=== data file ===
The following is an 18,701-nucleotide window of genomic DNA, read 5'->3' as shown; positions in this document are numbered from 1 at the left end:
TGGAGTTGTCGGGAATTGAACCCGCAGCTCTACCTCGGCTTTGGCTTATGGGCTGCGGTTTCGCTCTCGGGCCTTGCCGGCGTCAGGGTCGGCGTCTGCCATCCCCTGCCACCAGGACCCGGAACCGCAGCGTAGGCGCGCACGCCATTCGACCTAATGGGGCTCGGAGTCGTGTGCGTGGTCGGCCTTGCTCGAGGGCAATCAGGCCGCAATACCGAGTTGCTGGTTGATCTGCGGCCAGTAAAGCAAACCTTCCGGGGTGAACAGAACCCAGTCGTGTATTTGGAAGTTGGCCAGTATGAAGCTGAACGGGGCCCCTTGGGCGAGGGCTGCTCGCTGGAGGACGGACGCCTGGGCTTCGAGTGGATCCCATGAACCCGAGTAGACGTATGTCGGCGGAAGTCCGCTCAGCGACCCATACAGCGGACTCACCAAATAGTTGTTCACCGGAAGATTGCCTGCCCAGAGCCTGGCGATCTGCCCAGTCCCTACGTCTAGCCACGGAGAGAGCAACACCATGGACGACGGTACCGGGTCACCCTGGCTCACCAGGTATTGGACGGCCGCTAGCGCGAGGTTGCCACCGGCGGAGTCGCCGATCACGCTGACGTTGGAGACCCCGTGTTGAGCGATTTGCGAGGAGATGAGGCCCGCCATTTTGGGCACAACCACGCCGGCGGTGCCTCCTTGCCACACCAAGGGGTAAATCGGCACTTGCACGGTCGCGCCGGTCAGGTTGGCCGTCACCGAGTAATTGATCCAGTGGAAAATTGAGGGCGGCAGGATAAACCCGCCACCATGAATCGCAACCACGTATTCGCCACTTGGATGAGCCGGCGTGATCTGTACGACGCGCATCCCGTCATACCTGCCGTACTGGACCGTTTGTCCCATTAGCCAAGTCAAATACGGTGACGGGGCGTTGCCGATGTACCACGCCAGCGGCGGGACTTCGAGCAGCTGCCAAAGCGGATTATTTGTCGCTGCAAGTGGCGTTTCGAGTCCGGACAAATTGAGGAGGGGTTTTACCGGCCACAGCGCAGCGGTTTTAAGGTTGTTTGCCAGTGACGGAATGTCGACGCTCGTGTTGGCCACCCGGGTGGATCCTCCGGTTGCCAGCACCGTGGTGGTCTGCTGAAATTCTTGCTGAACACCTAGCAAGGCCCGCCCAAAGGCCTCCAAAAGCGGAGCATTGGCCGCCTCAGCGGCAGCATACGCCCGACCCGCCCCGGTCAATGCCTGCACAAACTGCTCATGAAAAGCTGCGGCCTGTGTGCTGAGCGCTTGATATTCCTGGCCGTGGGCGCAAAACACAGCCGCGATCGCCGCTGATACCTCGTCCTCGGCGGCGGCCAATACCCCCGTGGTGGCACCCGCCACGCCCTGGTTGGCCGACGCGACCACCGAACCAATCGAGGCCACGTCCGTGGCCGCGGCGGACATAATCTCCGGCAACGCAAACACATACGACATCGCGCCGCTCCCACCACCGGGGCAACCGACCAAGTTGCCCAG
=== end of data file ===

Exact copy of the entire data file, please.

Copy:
The following is an 18,701-nucleotide window of genomic DNA, read 5'->3' as shown; positions in this document are numbered from 1 at the left end:
TGGAGTTGTCGGGAATTGAACCCGCAGCTCTACCTCGGCTTTGGCTTATGGGCTGCGGTTTCGCTCTCGGGCCTTGCCGGCGTCAGGGTCGGCGTCTGCCATCCCCTGCCACCAGGACCCGGAACCGCAGCGTAGGCGCGCACGCCATTCGACCTAATGGGGCTCGGAGTCGTGTGCGTGGTCGGCCTTGCTCGAGGGCAATCAGGCCGCAATACCGAGTTGCTGGTTGATCTGCGGCCAGTAAAGCAAACCTTCCGGGGTGAACAGAACCCAGTCGTGTATTTGGAAGTTGGCCAGTATGAAGCTGAACGGGGCCCCTTGGGCGAGGGCTGCTCGCTGGAGGACGGACGCCTGGGCTTCGAGTGGATCCCATGAACCCGAGTAGACGTATGTCGGCGGAAGTCCGCTCAGCGACCCATACAGCGGACTCACCAAATAGTTGTTCACCGGAAGATTGCCTGCCCAGAGCCTGGCGATCTGCCCAGTCCCTACGTCTAGCCACGGAGAGAGCAACACCATGGACGACGGTACCGGGTCACCCTGGCTCACCAGGTATTGGACGGCCGCTAGCGCGAGGTTGCCACCGGCGGAGTCGCCGATCACGCTGACGTTGGAGACCCCGTGTTGAGCGATTTGCGAGGAGATGAGGCCCGCCATTTTGGGCACAACCACGCCGGCGGTGCCTCCTTGCCACACCAAGGGGTAAATCGGCACTTGCACGGTCGCGCCGGTCAGGTTGGCCGTCACCGAGTAATTGATCCAGTGGAAAATTGAGGGCGGCAGGATAAACCCGCCACCATGAATCGCAACCACGTATTCGCCACTTGGATGAGCCGGCGTGATCTGTACGACGCGCATCCCGTCATACCTGCCGTACTGGACCGTTTGTCCCATTAGCCAAGTCAAATACGGTGACGGGGCGTTGCCGATGTACCACGCCAGCGGCGGGACTTCGAGCAGCTGCCAAAGCGGATTATTTGTCGCTGCAAGTGGCGTTTCGAGTCCGGACAAATTGAGGAGGGGTTTTACCGGCCACAGCGCAGCGGTTTTAAGGTTGTTTGCCAGTGACGGAATGTCGACGCTCGTGTTGGCCACCCGGGTGGATCCTCCGGTTGCCAGCACCGTGGTGGTCTGCTGAAATTCTTGCTGAACACCTAGCAAGGCCCGCCCAAAGGCCTCCAAAAGCGGAGCATTGGCCGCCTCAGCGGCAGCATACGCCCGACCCGCCCCGGTCAATGCCTGCACAAACTGCTCATGAAAAGCTGCGGCCTGTGTGCTGAGCGCTTGATATTCCTGGCCGTGGGCGCAAAACACAGCCGCGATCGCCGCTGATACCTCGTCCTCGGCGGCGGCCAATACCCCCGTGGTGGCACCCGCCACGCCCTGGTTGGCCGACGCGACCACCGAACCAATCGAGGCCACGTCCGTGGCCGCGGCGGACATAATCTCCGGCAACGCAAACACATACGACATCGCGCCGCTCCCACCACCGGGGCAACCGACCAAGTTGCCCAG